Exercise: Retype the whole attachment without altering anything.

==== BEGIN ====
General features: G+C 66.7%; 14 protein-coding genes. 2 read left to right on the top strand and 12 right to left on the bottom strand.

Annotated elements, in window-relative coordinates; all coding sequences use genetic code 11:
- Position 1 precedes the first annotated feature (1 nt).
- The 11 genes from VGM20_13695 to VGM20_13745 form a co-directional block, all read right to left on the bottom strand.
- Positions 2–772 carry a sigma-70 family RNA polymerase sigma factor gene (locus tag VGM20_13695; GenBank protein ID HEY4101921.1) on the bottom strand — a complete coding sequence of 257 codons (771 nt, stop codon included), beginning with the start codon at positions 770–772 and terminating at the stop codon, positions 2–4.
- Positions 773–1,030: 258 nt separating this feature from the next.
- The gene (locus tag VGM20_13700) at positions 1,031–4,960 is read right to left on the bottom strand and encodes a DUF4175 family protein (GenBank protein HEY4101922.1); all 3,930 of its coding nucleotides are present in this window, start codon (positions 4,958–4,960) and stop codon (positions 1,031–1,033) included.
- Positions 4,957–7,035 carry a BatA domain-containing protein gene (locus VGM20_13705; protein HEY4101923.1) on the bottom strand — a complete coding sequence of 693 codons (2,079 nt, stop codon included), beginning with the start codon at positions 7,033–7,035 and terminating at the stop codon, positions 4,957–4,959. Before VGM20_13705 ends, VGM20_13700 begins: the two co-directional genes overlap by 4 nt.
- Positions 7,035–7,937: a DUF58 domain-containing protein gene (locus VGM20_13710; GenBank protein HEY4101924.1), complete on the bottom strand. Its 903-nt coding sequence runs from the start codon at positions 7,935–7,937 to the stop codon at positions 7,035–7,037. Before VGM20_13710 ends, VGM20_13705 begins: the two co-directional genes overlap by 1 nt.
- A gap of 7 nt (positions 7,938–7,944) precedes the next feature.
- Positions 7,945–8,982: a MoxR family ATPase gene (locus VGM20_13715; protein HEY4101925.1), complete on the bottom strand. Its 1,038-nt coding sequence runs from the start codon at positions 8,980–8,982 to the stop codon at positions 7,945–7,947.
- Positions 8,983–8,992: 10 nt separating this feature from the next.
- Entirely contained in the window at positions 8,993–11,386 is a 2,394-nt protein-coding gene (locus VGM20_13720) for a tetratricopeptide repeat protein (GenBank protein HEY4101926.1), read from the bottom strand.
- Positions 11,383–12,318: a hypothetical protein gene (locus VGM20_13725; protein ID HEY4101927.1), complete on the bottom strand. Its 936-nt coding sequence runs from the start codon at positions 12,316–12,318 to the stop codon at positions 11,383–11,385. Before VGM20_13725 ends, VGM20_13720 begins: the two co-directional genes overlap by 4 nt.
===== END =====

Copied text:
General features: G+C 66.7%; 14 protein-coding genes. 2 read left to right on the top strand and 12 right to left on the bottom strand.

Annotated elements, in window-relative coordinates; all coding sequences use genetic code 11:
- Position 1 precedes the first annotated feature (1 nt).
- The 11 genes from VGM20_13695 to VGM20_13745 form a co-directional block, all read right to left on the bottom strand.
- Positions 2–772 carry a sigma-70 family RNA polymerase sigma factor gene (locus tag VGM20_13695; GenBank protein ID HEY4101921.1) on the bottom strand — a complete coding sequence of 257 codons (771 nt, stop codon included), beginning with the start codon at positions 770–772 and terminating at the stop codon, positions 2–4.
- Positions 773–1,030: 258 nt separating this feature from the next.
- The gene (locus tag VGM20_13700) at positions 1,031–4,960 is read right to left on the bottom strand and encodes a DUF4175 family protein (GenBank protein HEY4101922.1); all 3,930 of its coding nucleotides are present in this window, start codon (positions 4,958–4,960) and stop codon (positions 1,031–1,033) included.
- Positions 4,957–7,035 carry a BatA domain-containing protein gene (locus VGM20_13705; protein HEY4101923.1) on the bottom strand — a complete coding sequence of 693 codons (2,079 nt, stop codon included), beginning with the start codon at positions 7,033–7,035 and terminating at the stop codon, positions 4,957–4,959. Before VGM20_13705 ends, VGM20_13700 begins: the two co-directional genes overlap by 4 nt.
- Positions 7,035–7,937: a DUF58 domain-containing protein gene (locus VGM20_13710; GenBank protein HEY4101924.1), complete on the bottom strand. Its 903-nt coding sequence runs from the start codon at positions 7,935–7,937 to the stop codon at positions 7,035–7,037. Before VGM20_13710 ends, VGM20_13705 begins: the two co-directional genes overlap by 1 nt.
- A gap of 7 nt (positions 7,938–7,944) precedes the next feature.
- Positions 7,945–8,982: a MoxR family ATPase gene (locus VGM20_13715; protein HEY4101925.1), complete on the bottom strand. Its 1,038-nt coding sequence runs from the start codon at positions 8,980–8,982 to the stop codon at positions 7,945–7,947.
- Positions 8,983–8,992: 10 nt separating this feature from the next.
- Entirely contained in the window at positions 8,993–11,386 is a 2,394-nt protein-coding gene (locus VGM20_13720) for a tetratricopeptide repeat protein (GenBank protein HEY4101926.1), read from the bottom strand.
- Positions 11,383–12,318: a hypothetical protein gene (locus VGM20_13725; protein ID HEY4101927.1), complete on the bottom strand. Its 936-nt coding sequence runs from the start codon at positions 12,316–12,318 to the stop codon at positions 11,383–11,385. Before VGM20_13725 ends, VGM20_13720 begins: the two co-directional genes overlap by 4 nt.